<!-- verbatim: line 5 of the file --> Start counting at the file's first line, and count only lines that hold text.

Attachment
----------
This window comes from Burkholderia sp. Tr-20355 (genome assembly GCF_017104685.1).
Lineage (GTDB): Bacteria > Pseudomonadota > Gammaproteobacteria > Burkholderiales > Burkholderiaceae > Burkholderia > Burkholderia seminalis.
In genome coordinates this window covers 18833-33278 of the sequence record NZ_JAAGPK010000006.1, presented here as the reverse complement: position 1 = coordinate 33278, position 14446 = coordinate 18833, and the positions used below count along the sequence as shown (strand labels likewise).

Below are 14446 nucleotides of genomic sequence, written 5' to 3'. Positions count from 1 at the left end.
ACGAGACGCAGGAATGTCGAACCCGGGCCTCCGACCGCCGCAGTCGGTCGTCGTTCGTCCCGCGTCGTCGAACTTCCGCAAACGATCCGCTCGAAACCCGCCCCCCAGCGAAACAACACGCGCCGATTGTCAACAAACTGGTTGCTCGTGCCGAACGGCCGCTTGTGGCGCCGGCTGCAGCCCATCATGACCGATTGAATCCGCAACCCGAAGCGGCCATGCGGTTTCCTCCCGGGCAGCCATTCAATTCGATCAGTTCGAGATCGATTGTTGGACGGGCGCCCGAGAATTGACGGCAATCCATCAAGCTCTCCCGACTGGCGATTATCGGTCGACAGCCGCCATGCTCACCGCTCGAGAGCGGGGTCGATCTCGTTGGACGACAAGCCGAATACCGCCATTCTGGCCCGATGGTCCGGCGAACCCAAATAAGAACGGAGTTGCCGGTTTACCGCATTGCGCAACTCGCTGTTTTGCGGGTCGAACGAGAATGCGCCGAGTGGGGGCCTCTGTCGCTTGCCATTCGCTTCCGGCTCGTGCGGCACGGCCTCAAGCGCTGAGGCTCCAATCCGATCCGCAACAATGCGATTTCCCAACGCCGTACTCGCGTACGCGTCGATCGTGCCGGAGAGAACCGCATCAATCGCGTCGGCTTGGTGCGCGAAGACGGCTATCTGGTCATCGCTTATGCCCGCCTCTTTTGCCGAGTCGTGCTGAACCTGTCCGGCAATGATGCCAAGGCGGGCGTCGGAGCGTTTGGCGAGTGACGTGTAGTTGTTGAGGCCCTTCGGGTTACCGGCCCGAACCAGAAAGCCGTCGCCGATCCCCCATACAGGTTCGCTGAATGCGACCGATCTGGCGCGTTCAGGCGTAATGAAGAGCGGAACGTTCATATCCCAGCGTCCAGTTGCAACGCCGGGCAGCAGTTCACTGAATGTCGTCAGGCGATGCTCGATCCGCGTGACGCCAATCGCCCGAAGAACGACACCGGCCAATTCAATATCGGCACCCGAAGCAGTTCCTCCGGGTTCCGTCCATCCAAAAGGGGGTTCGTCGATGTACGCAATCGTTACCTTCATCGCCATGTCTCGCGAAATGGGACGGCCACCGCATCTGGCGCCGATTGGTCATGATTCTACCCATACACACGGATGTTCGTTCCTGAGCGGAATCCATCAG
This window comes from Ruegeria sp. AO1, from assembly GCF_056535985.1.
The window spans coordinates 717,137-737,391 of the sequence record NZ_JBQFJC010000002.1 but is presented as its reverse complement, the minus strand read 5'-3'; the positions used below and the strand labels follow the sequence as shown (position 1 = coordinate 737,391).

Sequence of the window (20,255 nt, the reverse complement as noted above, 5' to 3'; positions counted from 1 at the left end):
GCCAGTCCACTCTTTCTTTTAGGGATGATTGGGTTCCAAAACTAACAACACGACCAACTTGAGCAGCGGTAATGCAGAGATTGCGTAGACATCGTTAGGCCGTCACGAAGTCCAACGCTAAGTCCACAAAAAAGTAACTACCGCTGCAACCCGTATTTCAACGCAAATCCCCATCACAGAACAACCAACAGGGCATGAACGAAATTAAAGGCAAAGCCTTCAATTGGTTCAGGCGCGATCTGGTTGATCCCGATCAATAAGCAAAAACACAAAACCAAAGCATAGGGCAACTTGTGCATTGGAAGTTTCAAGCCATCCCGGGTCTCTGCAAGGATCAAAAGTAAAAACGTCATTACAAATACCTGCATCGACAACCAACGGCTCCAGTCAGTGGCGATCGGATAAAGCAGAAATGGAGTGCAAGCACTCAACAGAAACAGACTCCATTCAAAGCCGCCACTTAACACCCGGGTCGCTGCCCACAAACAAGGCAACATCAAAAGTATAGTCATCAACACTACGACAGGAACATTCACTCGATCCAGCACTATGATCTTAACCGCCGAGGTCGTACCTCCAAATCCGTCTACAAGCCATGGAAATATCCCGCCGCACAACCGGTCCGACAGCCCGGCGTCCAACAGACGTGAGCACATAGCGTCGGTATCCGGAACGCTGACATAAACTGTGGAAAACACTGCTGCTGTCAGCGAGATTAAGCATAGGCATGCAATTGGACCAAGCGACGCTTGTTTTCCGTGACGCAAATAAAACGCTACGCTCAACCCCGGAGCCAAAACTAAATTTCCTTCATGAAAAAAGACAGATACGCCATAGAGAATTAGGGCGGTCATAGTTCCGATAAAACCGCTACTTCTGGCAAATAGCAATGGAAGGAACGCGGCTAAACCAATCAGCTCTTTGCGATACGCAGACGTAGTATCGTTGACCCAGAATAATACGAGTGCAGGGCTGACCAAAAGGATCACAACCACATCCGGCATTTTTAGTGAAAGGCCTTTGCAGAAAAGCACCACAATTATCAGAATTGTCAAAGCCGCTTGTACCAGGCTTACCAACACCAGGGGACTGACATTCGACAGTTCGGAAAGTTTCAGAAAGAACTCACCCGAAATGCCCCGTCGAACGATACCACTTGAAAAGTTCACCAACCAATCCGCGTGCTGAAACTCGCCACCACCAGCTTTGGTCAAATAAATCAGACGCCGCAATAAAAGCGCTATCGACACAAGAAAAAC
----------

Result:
ACGAGACGCAGGAATGTCGAACCCGGGCCTCCGACCGCCGCAGTCGGTCGTCGTTCGTCCCGCGTCGTCGAACTTCCGCAAACGATCCGCTCGAAACCCGCCCCCCAGCGAAACAACACGCGCCGATTGTCAACAAACTGGTTGCTCGTGCCGAACGGCCGCTTGTGGCGCCGGCTGCAGCCCATCATGACCGATTGAATCCGCAACCCGAAGCGGCCATGCGGTTTCCTCCCGGGCAGCCATTCAATTCGATCAGTTCGAGATCGATTGTTGGACGGGCGCCCGAGAATTGACGGCAATCCATCAAGCTCTCCCGACTGGCGATTATCGGTCGACAGCCGCCATGCTCACCGCTCGAGAGCGGGGTCGATCTCGTTGGACGACAAGCCGAATACCGCCATTCTGGCCCGATGGTCCGGCGAACCCAAATAAGAACGGAGTTGCCGGTTTACCGCATTGCGCAACTCGCTGTTTTGCGGGTCGAACGAGAATGCGCCGAGTGGGGGCCTCTGTCGCTTGCCATTCGCTTCCGGCTCGTGCGGCACGGCCTCAAGCGCTGAGGCTCCAATCCGATCCGCAACAATGCGATTTCCCAACGCCGTACTCGCGTACGCGTCGATCGTGCCGGAGAGAACCGCATCAATCGCGTCGGCTTGGTGCGCGAAGACGGCTATCTGGTCATCGCTTATGCCCGCCTCTTTTGCCGAGTCGTGCTGAACCTGTCCGGCAATGATGCCAAGGCGGGCGTCGGAGCGTTTGGCGAGTGACGTGTAGTTGTTGAGGCCCTTCGGGTTACCGGCCCGAACCAGAAAGCCGTCGCCGATCCCCCATACAGGTTCGCTGAATGCGACCGATCTGGCGCGTTCAGGCGTAATGAAGAGCGGAACGTTCATATCCCAGCGTCCAGTTGCAACGCCGGGCAGCAGTTCACTGAATGTCGTCAGGCGATGCTCGATCCGCGTGACGCCAATCGCCCGAAGAACGACACCGGCCAATTCAATATCGGCACCCGAAGCAGTTCCTCCGGGTTCCGTCCATCCAAAAGGGGGTTCGTCGATGTACGCAATCGTTACCTTCATCGCCATGTCTCGCGAAATGGGACGGCCACCGCATCTGGCGCCGATTGGTCATGATTCTACCCATACACACGGATGTTCGTTCCTGAGCGGAATCCATCAG